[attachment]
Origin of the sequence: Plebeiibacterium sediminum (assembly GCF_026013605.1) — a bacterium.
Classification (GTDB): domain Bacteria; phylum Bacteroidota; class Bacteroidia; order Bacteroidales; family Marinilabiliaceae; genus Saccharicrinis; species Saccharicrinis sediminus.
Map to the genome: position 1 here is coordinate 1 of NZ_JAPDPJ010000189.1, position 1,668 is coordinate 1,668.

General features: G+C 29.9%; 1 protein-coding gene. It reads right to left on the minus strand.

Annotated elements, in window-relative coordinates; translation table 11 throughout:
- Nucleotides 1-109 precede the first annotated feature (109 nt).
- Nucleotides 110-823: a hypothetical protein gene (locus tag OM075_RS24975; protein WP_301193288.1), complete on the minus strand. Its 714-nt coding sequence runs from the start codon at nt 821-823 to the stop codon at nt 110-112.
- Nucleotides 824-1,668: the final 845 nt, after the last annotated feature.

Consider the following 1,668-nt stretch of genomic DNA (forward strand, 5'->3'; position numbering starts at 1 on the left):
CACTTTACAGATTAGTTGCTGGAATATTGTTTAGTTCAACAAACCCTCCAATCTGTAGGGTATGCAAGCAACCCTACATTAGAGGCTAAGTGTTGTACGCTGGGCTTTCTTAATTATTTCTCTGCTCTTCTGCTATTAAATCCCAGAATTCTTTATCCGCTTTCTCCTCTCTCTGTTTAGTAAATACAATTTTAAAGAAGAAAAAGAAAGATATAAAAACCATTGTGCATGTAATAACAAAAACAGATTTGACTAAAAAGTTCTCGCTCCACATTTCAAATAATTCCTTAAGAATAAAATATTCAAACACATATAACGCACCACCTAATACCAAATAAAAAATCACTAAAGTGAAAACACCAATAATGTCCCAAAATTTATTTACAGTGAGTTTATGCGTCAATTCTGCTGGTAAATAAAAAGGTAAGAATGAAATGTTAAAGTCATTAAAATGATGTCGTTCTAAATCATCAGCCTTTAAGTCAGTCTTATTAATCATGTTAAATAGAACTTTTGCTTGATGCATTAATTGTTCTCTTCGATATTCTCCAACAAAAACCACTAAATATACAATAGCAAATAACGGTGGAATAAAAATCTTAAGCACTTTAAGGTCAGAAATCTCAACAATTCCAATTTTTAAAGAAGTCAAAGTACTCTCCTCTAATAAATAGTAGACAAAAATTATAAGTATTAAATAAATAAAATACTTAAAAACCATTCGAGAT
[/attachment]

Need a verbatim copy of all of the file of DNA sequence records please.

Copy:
Origin of the sequence: Plebeiibacterium sediminum (assembly GCF_026013605.1) — a bacterium.
Classification (GTDB): domain Bacteria; phylum Bacteroidota; class Bacteroidia; order Bacteroidales; family Marinilabiliaceae; genus Saccharicrinis; species Saccharicrinis sediminus.
Map to the genome: position 1 here is coordinate 1 of NZ_JAPDPJ010000189.1, position 1,668 is coordinate 1,668.

General features: G+C 29.9%; 1 protein-coding gene. It reads right to left on the minus strand.

Annotated elements, in window-relative coordinates; translation table 11 throughout:
- Nucleotides 1-109 precede the first annotated feature (109 nt).
- Nucleotides 110-823: a hypothetical protein gene (locus tag OM075_RS24975; protein WP_301193288.1), complete on the minus strand. Its 714-nt coding sequence runs from the start codon at nt 821-823 to the stop codon at nt 110-112.
- Nucleotides 824-1,668: the final 845 nt, after the last annotated feature.

Consider the following 1,668-nt stretch of genomic DNA (forward strand, 5'->3'; position numbering starts at 1 on the left):
CACTTTACAGATTAGTTGCTGGAATATTGTTTAGTTCAACAAACCCTCCAATCTGTAGGGTATGCAAGCAACCCTACATTAGAGGCTAAGTGTTGTACGCTGGGCTTTCTTAATTATTTCTCTGCTCTTCTGCTATTAAATCCCAGAATTCTTTATCCGCTTTCTCCTCTCTCTGTTTAGTAAATACAATTTTAAAGAAGAAAAAGAAAGATATAAAAACCATTGTGCATGTAATAACAAAAACAGATTTGACTAAAAAGTTCTCGCTCCACATTTCAAATAATTCCTTAAGAATAAAATATTCAAACACATATAACGCACCACCTAATACCAAATAAAAAATCACTAAAGTGAAAACACCAATAATGTCCCAAAATTTATTTACAGTGAGTTTATGCGTCAATTCTGCTGGTAAATAAAAAGGTAAGAATGAAATGTTAAAGTCATTAAAATGATGTCGTTCTAAATCATCAGCCTTTAAGTCAGTCTTATTAATCATGTTAAATAGAACTTTTGCTTGATGCATTAATTGTTCTCTTCGATATTCTCCAACAAAAACCACTAAATATACAATAGCAAATAACGGTGGAATAAAAATCTTAAGCACTTTAAGGTCAGAAATCTCAACAATTCCAATTTTTAAAGAAGTCAAAGTACTCTCCTCTAATAAATAGTAGACAAAAATTATAAGTATTAAATAAATAAAATACTTAAAAACCATTCGAGAT